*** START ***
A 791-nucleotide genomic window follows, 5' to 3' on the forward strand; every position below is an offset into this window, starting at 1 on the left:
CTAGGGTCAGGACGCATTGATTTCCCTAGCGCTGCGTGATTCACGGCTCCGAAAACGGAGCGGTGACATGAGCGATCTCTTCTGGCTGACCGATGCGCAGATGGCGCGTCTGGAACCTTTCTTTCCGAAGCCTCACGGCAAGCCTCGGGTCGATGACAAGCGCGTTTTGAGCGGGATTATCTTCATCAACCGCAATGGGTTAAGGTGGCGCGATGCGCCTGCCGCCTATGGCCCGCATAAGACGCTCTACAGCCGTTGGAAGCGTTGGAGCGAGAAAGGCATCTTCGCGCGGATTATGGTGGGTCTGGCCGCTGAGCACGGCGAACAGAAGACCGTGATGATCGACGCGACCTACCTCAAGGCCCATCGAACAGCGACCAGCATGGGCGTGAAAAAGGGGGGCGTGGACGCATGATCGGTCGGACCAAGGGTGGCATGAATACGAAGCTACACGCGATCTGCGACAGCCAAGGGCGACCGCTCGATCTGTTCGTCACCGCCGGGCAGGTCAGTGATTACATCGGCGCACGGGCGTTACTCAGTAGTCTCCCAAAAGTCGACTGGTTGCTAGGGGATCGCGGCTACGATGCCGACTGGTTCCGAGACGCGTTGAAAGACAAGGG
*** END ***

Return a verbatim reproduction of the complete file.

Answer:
A 791-nucleotide genomic window follows, 5' to 3' on the forward strand; every position below is an offset into this window, starting at 1 on the left:
CTAGGGTCAGGACGCATTGATTTCCCTAGCGCTGCGTGATTCACGGCTCCGAAAACGGAGCGGTGACATGAGCGATCTCTTCTGGCTGACCGATGCGCAGATGGCGCGTCTGGAACCTTTCTTTCCGAAGCCTCACGGCAAGCCTCGGGTCGATGACAAGCGCGTTTTGAGCGGGATTATCTTCATCAACCGCAATGGGTTAAGGTGGCGCGATGCGCCTGCCGCCTATGGCCCGCATAAGACGCTCTACAGCCGTTGGAAGCGTTGGAGCGAGAAAGGCATCTTCGCGCGGATTATGGTGGGTCTGGCCGCTGAGCACGGCGAACAGAAGACCGTGATGATCGACGCGACCTACCTCAAGGCCCATCGAACAGCGACCAGCATGGGCGTGAAAAAGGGGGGCGTGGACGCATGATCGGTCGGACCAAGGGTGGCATGAATACGAAGCTACACGCGATCTGCGACAGCCAAGGGCGACCGCTCGATCTGTTCGTCACCGCCGGGCAGGTCAGTGATTACATCGGCGCACGGGCGTTACTCAGTAGTCTCCCAAAAGTCGACTGGTTGCTAGGGGATCGCGGCTACGATGCCGACTGGTTCCGAGACGCGTTGAAAGACAAGGG